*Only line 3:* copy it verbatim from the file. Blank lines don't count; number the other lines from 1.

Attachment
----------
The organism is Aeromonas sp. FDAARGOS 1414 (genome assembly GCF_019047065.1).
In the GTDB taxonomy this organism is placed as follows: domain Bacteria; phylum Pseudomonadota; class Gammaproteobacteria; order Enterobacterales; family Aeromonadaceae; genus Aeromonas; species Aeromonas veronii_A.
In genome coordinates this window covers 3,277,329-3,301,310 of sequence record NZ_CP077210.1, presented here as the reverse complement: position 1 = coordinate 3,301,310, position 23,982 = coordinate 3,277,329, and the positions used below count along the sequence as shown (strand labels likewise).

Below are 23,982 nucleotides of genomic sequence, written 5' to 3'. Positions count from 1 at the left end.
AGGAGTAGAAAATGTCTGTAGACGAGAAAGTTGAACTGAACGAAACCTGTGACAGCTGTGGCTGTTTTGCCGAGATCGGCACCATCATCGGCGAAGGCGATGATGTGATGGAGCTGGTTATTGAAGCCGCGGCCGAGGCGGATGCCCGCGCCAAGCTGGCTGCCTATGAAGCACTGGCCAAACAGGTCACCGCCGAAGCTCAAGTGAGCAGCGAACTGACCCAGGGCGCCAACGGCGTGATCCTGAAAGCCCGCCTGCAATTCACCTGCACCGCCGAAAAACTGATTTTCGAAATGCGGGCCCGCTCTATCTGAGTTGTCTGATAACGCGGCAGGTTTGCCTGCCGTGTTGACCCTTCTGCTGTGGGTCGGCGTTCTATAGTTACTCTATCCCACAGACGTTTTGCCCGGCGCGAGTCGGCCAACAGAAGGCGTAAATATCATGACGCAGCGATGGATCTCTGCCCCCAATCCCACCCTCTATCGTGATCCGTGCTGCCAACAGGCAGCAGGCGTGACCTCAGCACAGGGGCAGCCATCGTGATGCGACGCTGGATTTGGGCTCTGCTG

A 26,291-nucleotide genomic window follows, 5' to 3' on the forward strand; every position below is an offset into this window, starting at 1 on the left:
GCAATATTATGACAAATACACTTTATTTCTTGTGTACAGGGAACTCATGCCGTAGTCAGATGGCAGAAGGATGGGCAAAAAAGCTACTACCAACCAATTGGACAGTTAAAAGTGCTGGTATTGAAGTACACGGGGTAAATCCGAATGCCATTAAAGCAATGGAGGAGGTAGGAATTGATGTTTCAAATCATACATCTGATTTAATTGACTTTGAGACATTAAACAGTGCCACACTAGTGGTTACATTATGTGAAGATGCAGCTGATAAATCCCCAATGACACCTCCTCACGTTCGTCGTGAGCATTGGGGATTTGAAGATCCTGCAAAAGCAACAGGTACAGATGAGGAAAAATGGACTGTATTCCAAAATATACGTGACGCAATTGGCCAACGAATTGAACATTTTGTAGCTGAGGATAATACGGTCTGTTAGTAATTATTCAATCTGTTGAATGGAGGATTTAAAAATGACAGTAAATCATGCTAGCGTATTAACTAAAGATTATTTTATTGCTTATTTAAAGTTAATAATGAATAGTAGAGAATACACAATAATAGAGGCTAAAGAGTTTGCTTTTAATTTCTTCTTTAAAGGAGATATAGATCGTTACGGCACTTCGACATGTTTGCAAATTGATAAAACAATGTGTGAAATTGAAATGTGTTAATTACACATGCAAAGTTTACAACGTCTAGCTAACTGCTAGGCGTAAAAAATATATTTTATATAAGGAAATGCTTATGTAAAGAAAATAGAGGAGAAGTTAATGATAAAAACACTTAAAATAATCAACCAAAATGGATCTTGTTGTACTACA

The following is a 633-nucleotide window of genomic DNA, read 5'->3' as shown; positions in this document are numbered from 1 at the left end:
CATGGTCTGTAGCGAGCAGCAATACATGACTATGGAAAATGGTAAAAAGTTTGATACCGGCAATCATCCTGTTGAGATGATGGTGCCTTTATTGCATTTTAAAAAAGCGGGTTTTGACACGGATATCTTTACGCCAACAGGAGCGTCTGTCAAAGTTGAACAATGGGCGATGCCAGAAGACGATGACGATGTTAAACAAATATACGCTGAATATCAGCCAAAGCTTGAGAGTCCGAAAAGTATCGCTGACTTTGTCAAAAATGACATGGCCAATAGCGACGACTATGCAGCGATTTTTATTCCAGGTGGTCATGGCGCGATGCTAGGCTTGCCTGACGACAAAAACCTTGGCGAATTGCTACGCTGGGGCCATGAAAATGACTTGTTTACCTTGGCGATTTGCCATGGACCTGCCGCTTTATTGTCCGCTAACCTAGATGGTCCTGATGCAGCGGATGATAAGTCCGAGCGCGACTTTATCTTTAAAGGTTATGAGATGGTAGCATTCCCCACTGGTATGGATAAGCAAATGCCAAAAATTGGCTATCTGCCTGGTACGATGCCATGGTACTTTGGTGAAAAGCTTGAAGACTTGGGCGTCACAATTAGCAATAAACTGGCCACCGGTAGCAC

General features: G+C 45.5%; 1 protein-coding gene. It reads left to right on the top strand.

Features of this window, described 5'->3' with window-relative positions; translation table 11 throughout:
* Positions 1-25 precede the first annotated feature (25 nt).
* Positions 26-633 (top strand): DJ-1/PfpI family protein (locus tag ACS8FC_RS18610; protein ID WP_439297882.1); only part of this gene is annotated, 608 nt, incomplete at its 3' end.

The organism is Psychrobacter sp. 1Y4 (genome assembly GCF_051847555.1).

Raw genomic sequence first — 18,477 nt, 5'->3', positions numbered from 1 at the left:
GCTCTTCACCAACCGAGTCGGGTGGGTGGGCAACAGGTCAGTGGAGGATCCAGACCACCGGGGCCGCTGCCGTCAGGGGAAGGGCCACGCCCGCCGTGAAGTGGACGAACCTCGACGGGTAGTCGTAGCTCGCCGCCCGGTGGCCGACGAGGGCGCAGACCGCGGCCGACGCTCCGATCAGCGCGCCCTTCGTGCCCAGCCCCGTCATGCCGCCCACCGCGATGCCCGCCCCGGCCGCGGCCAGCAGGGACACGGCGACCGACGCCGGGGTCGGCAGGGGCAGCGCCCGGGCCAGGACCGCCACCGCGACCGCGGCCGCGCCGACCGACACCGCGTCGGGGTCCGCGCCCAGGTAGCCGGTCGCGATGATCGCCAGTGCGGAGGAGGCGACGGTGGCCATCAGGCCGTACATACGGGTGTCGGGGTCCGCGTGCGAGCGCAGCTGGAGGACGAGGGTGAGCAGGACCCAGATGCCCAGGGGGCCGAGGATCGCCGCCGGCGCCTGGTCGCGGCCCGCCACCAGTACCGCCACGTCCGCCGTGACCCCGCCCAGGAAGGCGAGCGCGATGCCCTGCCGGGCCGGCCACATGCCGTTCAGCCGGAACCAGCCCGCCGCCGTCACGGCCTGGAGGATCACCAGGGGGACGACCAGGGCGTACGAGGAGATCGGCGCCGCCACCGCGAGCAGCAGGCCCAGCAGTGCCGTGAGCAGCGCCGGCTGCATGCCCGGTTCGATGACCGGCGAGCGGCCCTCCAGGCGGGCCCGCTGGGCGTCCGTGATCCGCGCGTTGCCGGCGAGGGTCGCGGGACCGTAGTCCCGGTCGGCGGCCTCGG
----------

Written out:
In genome coordinates this window covers 3,277,329-3,301,310 of sequence record NZ_CP077210.1, presented here as the reverse complement: position 1 = coordinate 3,301,310, position 23,982 = coordinate 3,277,329, and the positions used below count along the sequence as shown (strand labels likewise).